As with any profession, the funeral profession has its jargon, a specialized vocabulary unique to the business. Only those intimately familiar with the profession know what everything actually means. At times, this can be a problem because people need to be able to understand in order to make good decisions. Therefore, the need for a glossary! Hopefully, it will help you better understand any future conversations you may have with funeral professionals.
The vehicle that transports the family of the deceased during the funeral procession. Oftentimes, it is a limousine.
A room provided to the family for privacy. The family has access to the room during the funeral service.
The vehicle specifically used for the transportation of flower arrangements from the funeral service location to the cemetery or final disposition location.
When the funeral director first visits the place of death to remove the body and to obtain essential information, such as vital statistics.
Fiduciary or Fiduciary Power of Attorney (FPOA)
A Fiduciary or Fiduciary Power of Attorney (FPOA) gives legal power to the person you appoint to act on your behalf regarding financial matters if you become unable to do so yourself. You may appoint the same person to serve as your Medical Power of Attorney. Ask a trusted friend or loved one to accept this responsibility.
FTC Funeral Rule
The Funeral Rule, enforced by the Federal Trade Commission (FTC), requires that all funeral homes maintain a General Price List (GPL). This list is available to any consumer who wishes to see it. The consumer can choose only the goods and services they want or need.
Full Couch Casket
A casket with a lid that opens completely.
A funeral that typically includes a viewing and visitation, formal ceremony, a committal service, and a burial or entombment.
A ceremony/service that honors, celebrates, and commemorates the life of a person who has died.
Transportation of the body by horse-drawn carriage.
A dedicated room or facility similar to a religious chapel where mourners can gather for a visitation, funeral ceremony, or memorial service.
See Hearse or Funeral Carriage.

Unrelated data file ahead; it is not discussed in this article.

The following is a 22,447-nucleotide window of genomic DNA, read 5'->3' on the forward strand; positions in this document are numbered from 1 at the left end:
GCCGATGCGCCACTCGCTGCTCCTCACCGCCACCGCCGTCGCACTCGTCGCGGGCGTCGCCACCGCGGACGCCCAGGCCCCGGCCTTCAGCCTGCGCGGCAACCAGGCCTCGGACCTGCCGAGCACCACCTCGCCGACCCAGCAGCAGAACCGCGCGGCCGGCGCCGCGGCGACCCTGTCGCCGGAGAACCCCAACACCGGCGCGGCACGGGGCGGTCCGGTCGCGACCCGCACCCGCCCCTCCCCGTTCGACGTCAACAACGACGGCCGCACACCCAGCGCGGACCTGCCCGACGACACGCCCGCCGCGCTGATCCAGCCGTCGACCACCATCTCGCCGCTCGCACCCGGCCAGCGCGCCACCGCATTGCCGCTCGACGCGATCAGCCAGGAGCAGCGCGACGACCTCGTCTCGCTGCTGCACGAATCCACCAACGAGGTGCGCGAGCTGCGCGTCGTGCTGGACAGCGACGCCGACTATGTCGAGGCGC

A funeral director arranges for the care, transportation, preparation and burial or cremation of a deceased person. Additional responsibilities include filing the death certificate or other forms; transferring the body; arranging the funeral, wake or viewing; coordinating with cemetery or crematory representatives; and moving the body to the cemetery or crematory. A funeral director may also provide support services to a deceased loved one’s family.
The term used for law enforcement or other individuals who accompany a funeral procession to the cemetery.
A business that provides assorted services for funeral arrangements. It is also the building where the arrangements are made for any funeral/memorial services, where visitations and services are often held, and where the deceased are prepared for burial/cremation.
Insurance that establishes a written, pre-funded document or policy that helps to finance the costs of funeral/memorial and cremation/burial expenses.
A funeral service observed by the Catholic denomination that takes place the day after the wake/vigil.
A funeral plan is a written record of your final wishes for your end-of-life events and services. It may include your funeral service preferences as well as your choices for flowers, music, readings, speakers or attendees. A copy of the funeral plan is typically stored at a funeral home, in a safe deposit box or in a home safe. A funeral plan may or may not be paid for in advance. It should state the location of important documents such as your will, life insurance policies, birth certificates, marriage license, military records and credit obligations.
A funeral service is an important end-of-life event that commemorates a deceased loved one. A funeral provides a time and place for loved ones to grieve and allows friends and family to show their support. A traditional funeral service is typically held within a few days of the death, often with the deceased love one present in a casket. The funeral service is often held in a funeral home, religious place of worship, or a chapel at the cemetery (though other locations are also possible) before cremation or burial. A funeral service may incorporate an open-casket visitation of the loved one’s remains prior to the funeral service and/or a procession to the burial site immediately following.
Funeral Service Provider
See Funeral Director.
The name given to the floral arrangements sent to the loved ones of the deceased to represent condolences and honor.
A funeral trust or burial trust is a funding option for a prepaid funeral and/or burial plan. The trust is often set up through a funeral home, who may agree to lock in costs for future funeral or burial services at an agreed-upon price. The funeral home sometimes serves as trustee or manager of trust assets, with the trust owner typically funding the trust with cash, bonds, or a specialized life insurance policy. A funeral trust can be revocable or irrevocable. An irrevocable trust would be beneficial for individuals who need to spend down assets in order to qualify for Medicaid assistance for long-term care.